Your Views for March 9

Support for statue

Regarding “New statue raises eyebrows” (Tribune-Herald, March 8): I want to give a hearty congratulations to Parks and Recreation as well as the artist, Henry Bianchini.

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This statue is one of my favorites by Mr. Bianchini, and I think it’s in perfect location across the street from the queen’s garden and near the ocean where I have seen many fishermen casting their nets.

It may be difficult for those not involved in the modern arts to see that the “net fisherman” is a beautiful contemporary piece in the tradition of modern masters.

Thank you, Henry, for your donation to Hilo and all of us.

Toby S Hazel

Hilo

Kehena solution

To Mayor Mitch Roth and the planning/zoning board: As a longtime resident of the Kalapana/Kehena neighborhood, I have seen a lot of changes. More residents have increased tax revenues for the county, but we are not seeing much in the way of improvements “down here” from those tax dollars.

An issue that needs addressing is the security and sanitation of Kehena Beach.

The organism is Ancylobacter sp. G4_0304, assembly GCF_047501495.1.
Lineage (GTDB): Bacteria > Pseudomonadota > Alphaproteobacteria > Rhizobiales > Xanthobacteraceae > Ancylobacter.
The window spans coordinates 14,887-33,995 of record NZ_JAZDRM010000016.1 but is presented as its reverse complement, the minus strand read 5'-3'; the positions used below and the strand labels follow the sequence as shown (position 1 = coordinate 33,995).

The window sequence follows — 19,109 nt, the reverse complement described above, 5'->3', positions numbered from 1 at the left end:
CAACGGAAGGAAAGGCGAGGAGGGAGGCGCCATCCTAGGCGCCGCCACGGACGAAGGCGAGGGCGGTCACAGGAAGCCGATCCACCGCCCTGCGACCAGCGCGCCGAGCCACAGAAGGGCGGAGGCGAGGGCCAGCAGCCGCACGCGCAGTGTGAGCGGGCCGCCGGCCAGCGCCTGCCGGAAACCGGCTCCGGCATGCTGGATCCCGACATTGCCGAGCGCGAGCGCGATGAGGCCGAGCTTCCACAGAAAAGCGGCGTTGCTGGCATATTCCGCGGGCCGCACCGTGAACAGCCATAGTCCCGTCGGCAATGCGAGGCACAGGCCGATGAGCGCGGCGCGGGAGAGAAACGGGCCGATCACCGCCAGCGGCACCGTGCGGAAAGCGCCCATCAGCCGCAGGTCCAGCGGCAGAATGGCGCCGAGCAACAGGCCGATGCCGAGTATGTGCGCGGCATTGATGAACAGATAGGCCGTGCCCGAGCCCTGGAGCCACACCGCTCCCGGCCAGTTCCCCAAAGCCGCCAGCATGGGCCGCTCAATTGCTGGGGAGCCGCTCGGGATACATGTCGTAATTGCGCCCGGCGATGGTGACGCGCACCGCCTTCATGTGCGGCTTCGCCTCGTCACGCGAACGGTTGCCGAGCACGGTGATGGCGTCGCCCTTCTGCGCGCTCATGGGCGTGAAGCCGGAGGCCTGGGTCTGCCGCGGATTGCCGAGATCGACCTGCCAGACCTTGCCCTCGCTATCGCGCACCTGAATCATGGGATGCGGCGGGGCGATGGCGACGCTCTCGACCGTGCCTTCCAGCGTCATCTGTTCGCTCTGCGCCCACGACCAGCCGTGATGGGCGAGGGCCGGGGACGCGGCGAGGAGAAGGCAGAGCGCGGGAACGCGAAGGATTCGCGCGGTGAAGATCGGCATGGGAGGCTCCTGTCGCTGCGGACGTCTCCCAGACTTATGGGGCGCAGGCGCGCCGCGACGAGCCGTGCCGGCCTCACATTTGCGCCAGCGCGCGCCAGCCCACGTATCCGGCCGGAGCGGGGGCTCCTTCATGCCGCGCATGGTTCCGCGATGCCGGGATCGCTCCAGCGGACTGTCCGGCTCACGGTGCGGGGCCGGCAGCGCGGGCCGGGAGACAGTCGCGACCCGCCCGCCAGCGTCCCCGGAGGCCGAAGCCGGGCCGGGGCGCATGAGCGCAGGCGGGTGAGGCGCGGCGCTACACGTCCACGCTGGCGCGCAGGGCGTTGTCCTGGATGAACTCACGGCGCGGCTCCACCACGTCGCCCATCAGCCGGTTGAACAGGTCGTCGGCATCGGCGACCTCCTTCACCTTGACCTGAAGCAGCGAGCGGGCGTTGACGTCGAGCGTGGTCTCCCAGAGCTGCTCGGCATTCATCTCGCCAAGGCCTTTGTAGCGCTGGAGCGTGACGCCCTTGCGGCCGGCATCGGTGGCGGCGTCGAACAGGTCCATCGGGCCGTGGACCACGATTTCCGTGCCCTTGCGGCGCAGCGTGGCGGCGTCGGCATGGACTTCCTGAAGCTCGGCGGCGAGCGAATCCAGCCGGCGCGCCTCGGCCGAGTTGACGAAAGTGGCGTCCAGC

The beach is like the orphaned and bastard child of the county who doesn’t want to acknowledge that it is the only safe place to enter the water on this side of the island, and that many people come here. Residents are not keen on having their neighborhoods become the default parking, because unattended cars attracts individuals who would break into those cars.

So, you have the criminal element wandering around the neighborhoods. Nobody wants that as people who break into cars may break into houses.

Here is a viable solution that is a win/win. The county secures an easement (permission) on land that is nearby. It is graded, creating a place to park cars (no asphalt paving!). A job or jobs are created by having people collecting a couple of bucks to park, and that same person or persons act as security for the cars.

Make a perch like they do for lifeguards. That $2 goes to three things — compensates the land holder where the cars will park, pays for a viable composting toilet system, and pays for the person providing security.

I believe there is a willing audience of beach-goers who would eagerly pay a couple of bucks to know their car and possessions are safe and that they have a sanitary solution for human waste.

Crime is reduced, and sanitation improved. Let us be a model for a solution, not a cautionary tale of failure. Our vision must be bigger than the problem to overcome it.

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Michael Marlin

Pahoa

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